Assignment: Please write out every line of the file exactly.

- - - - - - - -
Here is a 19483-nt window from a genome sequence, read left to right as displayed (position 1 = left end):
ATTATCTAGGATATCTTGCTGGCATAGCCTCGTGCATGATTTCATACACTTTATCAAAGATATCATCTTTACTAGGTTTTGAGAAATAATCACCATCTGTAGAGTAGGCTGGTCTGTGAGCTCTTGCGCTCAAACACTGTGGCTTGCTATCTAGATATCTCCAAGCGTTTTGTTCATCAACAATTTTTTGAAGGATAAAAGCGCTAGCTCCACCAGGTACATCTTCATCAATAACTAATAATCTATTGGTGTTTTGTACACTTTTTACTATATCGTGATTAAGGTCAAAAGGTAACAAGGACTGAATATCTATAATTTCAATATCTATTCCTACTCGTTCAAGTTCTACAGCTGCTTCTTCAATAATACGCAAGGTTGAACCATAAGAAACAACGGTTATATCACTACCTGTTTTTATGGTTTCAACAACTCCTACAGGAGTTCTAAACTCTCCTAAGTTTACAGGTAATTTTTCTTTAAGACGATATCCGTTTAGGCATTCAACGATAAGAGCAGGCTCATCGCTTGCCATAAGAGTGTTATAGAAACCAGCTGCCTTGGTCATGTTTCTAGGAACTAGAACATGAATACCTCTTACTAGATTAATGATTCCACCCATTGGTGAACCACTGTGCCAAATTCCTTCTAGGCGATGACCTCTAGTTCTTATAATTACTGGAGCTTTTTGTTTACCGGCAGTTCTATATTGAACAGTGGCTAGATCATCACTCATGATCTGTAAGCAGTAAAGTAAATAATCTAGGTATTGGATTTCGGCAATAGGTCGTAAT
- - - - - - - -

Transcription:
Here is a 19483-nt window from a genome sequence, read left to right as displayed (position 1 = left end):
ATTATCTAGGATATCTTGCTGGCATAGCCTCGTGCATGATTTCATACACTTTATCAAAGATATCATCTTTACTAGGTTTTGAGAAATAATCACCATCTGTAGAGTAGGCTGGTCTGTGAGCTCTTGCGCTCAAACACTGTGGCTTGCTATCTAGATATCTCCAAGCGTTTTGTTCATCAACAATTTTTTGAAGGATAAAAGCGCTAGCTCCACCAGGTACATCTTCATCAATAACTAATAATCTATTGGTGTTTTGTACACTTTTTACTATATCGTGATTAAGGTCAAAAGGTAACAAGGACTGAATATCTATAATTTCAATATCTATTCCTACTCGTTCAAGTTCTACAGCTGCTTCTTCAATAATACGCAAGGTTGAACCATAAGAAACAACGGTTATATCACTACCTGTTTTTATGGTTTCAACAACTCCTACAGGAGTTCTAAACTCTCCTAAGTTTACAGGTAATTTTTCTTTAAGACGATATCCGTTTAGGCATTCAACGATAAGAGCAGGCTCATCGCTTGCCATAAGAGTGTTATAGAAACCAGCTGCCTTGGTCATGTTTCTAGGAACTAGAACATGAATACCTCTTACTAGATTAATGATTCCACCCATTGGTGAACCACTGTGCCAAATTCCTTCTAGGCGATGACCTCTAGTTCTTATAATTACTGGAGCTTTTTGTTTACCGGCAGTTCTATATTGAACAGTGGCTAGATCATCACTCATGATCTGTAAGCAGTAAAGTAAATAATCTAGGTATTGGATTTCGGCAATAGGTCGTAAT